AMMAN: Jordan’s waqf minister has slammed the Israeli government for barring a top cleric from entering Al-Aqsa Mosque, Islam’s third-holiest site, for 40 days.
Jordanian Minister of Waqf Abdel Naser Abu Basel described the temporary ban on Sheikh Abdel Hafiz Salhab, head of the Jerusalem Waqf Council, as “unacceptable.”
The Israelis have also ordered his deputy, Najeh Bkeirat, to stay away from Al-Aqsa Mosque for four months.
Other members of the newly established waqf council are to be quizzed too, with Israeli security wanting to question Mahdi Abdul Hadi, the head of the Palestinian Academic Society for the Study of International Affairs (PASSIA), and Hatem Abdel Qader, the former Palestinian legislature and senior Fatah activist.
In a strongly worded statement on the Israeli action, Basel said: “Restricting the head of the waqf who holds diplomatic status, and others, is aimed at ruining the work of the Jerusalem waqf.
“It is aimed at crippling the work of the Jerusalem waqf, terrorizing members of the waqf council which was established recently by the Jordanian Cabinet, and is a violation of the Hashemite custodianship of the Islamic and Christian holy places.”
The Jordanian minister insisted that the Bab Al-Rahmeh prayer area will stay open to Muslim worshippers. A senior Jordanian Foreign Ministry official told Arab News that Salhab carried a diplomatic passport but did not have diplomatic status.
Khaleel Assali, a newly appointed member in the waqf council, said that during its occupation Israel had never acted in such a way against members of the Jordanian waqf. He told Arab News: “It is a clear escalation by Israel aimed at frightening the council.”
Assali said the waqf council had taken decisions to repair the prayer hall at Bab Al-Rahmeh but denied it had received any order to close it. “We open it and close it according to our decisions. At present there is a lot of water and we want to repair the site before opening it for regular prayers.”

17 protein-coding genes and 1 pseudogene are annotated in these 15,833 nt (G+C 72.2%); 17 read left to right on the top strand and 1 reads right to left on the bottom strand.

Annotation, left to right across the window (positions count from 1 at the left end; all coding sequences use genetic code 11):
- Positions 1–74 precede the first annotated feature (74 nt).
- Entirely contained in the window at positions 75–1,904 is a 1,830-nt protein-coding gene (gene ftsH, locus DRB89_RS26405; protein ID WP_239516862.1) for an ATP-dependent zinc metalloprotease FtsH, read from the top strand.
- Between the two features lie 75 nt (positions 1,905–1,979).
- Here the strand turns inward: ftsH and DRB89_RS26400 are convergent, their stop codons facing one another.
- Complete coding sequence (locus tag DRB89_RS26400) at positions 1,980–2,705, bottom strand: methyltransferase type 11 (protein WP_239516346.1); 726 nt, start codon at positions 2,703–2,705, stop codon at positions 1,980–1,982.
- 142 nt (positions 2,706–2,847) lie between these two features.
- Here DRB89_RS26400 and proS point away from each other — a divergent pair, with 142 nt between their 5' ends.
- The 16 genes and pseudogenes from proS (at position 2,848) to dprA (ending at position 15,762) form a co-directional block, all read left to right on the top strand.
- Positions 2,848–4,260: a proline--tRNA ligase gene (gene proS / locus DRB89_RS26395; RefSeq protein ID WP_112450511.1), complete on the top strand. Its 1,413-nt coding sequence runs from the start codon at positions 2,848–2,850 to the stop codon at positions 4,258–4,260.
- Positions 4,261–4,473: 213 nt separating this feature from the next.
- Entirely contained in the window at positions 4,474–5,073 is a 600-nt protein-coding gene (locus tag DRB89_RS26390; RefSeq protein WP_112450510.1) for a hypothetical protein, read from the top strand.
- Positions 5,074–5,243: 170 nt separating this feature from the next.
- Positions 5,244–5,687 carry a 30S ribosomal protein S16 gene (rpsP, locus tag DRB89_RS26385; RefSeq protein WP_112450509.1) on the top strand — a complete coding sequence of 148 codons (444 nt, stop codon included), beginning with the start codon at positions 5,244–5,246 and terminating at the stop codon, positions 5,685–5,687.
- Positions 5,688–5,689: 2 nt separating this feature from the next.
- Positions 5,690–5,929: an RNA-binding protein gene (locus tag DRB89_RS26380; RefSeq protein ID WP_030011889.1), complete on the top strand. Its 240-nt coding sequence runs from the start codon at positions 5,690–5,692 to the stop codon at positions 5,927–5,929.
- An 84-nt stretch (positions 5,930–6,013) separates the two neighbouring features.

Anis F. Kassim, editor of the Palestine Yearbook of International Law, told Arab News that holding a diplomatic passport did not make its holder part of the Jordanian diplomatic mission. “Sure, the restriction is a kind of a punishment, but it doesn’t reach the level of a diplomatic crisis,” he said.
“Normally host countries have the right to restrict the movement of diplomats accredited to it and in some cases can deport them by considering them persona non grata,” Kassim added. He noted, however, that Salhab’s case was different to most.
During a weekly Cabinet meeting on Sunday in Ramallah, Palestinian Prime Minister Rami Hamdallah referred to the daily challenges being faced in Jerusalem. “Palestinians are standing up to the Israeli attempts to deny Jerusalem’s Arab and Islamic character, trying to empty it of its original inhabitants and its leaders, to isolate the city and to close Bab Al-Rahmeh.”
Ofer Zalzberg, International Crisis Group’s senior Middle East and North Africa analyst, called Israel’s restraining orders on the waqf council “unprecedented.” Zalzberg said that Israeli Prime Minister Benjamin Netanyahu appeared to be trying to deflect accusations “about refraining from ordering the police to physically close the building.”